Dropping the wall (ie letting it propagate) turns out to be the same as replacing w/ a dielectric resonator.  That, of course, radiates.  It "looks-like" the frustum resonator might radiate in a preferred and mode-dependent direction w/ or w/o the Poynting vector integrating to zero over the complete sphere (after all, antennas do it)

The thermodynamic argument also seems to have asymmetrical promise, what with the up-conversion to ambient and the hot end of the cavity (wish we had that for no dielectric)

I was just thinking that the dielectric resonator could not beat the photon rocket, but that is not true, at that instant the PQ is that of the metallic resonator.  The PQ of the dielectric resonator is much lower due to radiation, but that radiation is frustrated in the metallic resonator.  Remember we are talking static force in this example, no work required.
« Last Edit: 05/24/2015 02:10 AM by Notsosureofit »

Offline Rodal

  • Senior Member
  • *****
  • Posts: 5845
  • USA
  • Liked: 5927
  • Likes Given: 5270
...
Dropping the wall (ie letting it propagate) turns out to be the same as replacing w/ a dielectric resonator.  That, of course, radiates.  It "looks-like" the frustum resonator might radiate in a preferred and mode-dependent direction w/ or w/o the Poynting vector integrating to zero over the complete sphere (after all, antennas do it)
...
would the preferred direction of radiation occur from the Small End directed towards the Big End ?

and if so, why would this be more effective than an open waveguide?

is it because of the Q factor ?
« Last Edit: 05/24/2015 02:10 AM by Rodal »

Offline Notsosureofit

  • Full Member
  • ****
  • Posts: 656
  • Liked: 704
  • Likes Given: 1364
See Edit above

Got to work out the preferred direction

OK, yes the preferred direction is from the Small End directed towards the Big End at least from impedance considerations.  Still don't know if the integrated vector is zero as a dielectric cavity radiates in all directions  (some modes have no radiation exactly on the axis, etc) but it looks to be non-zero so far.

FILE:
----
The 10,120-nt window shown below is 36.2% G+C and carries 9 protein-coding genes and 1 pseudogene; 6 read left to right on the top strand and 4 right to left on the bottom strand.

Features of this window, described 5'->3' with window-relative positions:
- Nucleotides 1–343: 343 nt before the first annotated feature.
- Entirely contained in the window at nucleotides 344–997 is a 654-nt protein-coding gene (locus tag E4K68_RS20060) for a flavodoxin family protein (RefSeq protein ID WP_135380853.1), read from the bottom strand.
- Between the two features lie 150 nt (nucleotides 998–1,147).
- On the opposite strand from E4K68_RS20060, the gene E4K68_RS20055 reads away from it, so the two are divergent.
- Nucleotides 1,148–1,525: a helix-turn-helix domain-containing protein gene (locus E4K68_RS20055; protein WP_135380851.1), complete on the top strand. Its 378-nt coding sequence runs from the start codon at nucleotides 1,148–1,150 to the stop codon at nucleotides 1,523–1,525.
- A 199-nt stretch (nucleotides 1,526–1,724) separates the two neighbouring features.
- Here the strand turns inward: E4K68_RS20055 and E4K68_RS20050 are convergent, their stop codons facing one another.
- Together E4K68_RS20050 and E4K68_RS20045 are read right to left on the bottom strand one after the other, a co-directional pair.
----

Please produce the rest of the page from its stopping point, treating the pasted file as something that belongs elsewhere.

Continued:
Still doesn't show the momentum balance, we are looking at a differential radiation as it goes to zero.
« Last Edit: 05/24/2015 02:55 AM by Notsosureofit »

Offline aero

  • Senior Member
  • *****
  • Posts: 2744
  • 92129
  • Liked: 705
  • Likes Given: 240
Ok - I posted this image back on page 42 of thread one. That's about 400 pages back.
http://forum.nasaspaceflight.com/index.php?topic=29276.msg1259471#msg1259471
But now we know that "something" carrying energy and momentum can change direction without an externally applied force. That something being the light beams discussed in the paper referenced above. Doesn't that mean that by replacing the electrons in my attached drawing with photons, and the driving field with resonate
RF, that we have a mechanism to cause unbalanced forces on the ends of the cavity?

If someone can figure out how these RF beams could maintain resonance then we're home free.

When the beam bounces off the wall, or glances off the base, if the force (Poynting vector) reverses direction then wouldn't the RF beam retrace it's path in reverse? That allows resonance and we are all very familiar with the relationship of thrust to Q, but wouldn't this mechanism give a maximum upper limit of 1Q as apposed to 2Q as the force equation multiplier factor? Unless it turns through a full 90 degrees +, but to much of that would have the radiation going in circles and never hitting anything.

Added: As for the needed nonlinearity, it is the curving path of the radiation.
« Last Edit: 05/24/2015 02:55 AM by aero »
Retired, working interesting problems

Offline zaphod_vi

  • Member
  • Posts: 9
  • UK
  • Liked: 9
  • Likes Given: 0
Ah, kdhilliard, i think i might have stolen the quote you typed out. However, this is speculation.

Quote
I'm pretty sure he is not saying that he has actually felt the thrust with his hand from any of his exiting drives, but instead that were you to build a model with higher thrust you could feel it

From the video you could take it either way. Either he has, or you would, feel a force. What is odd though is how do you get from a reaction-less drive that operates by bouncing microwaves around in a cavity, to something that behaves more like a traditional rocket. How do you make that leap. Perhaps Shawyer found the rocket like behaviour when he built his prototype, has mashed the two together because he is not quite sure what is going on, and has been hand-waving ever since.

Tags: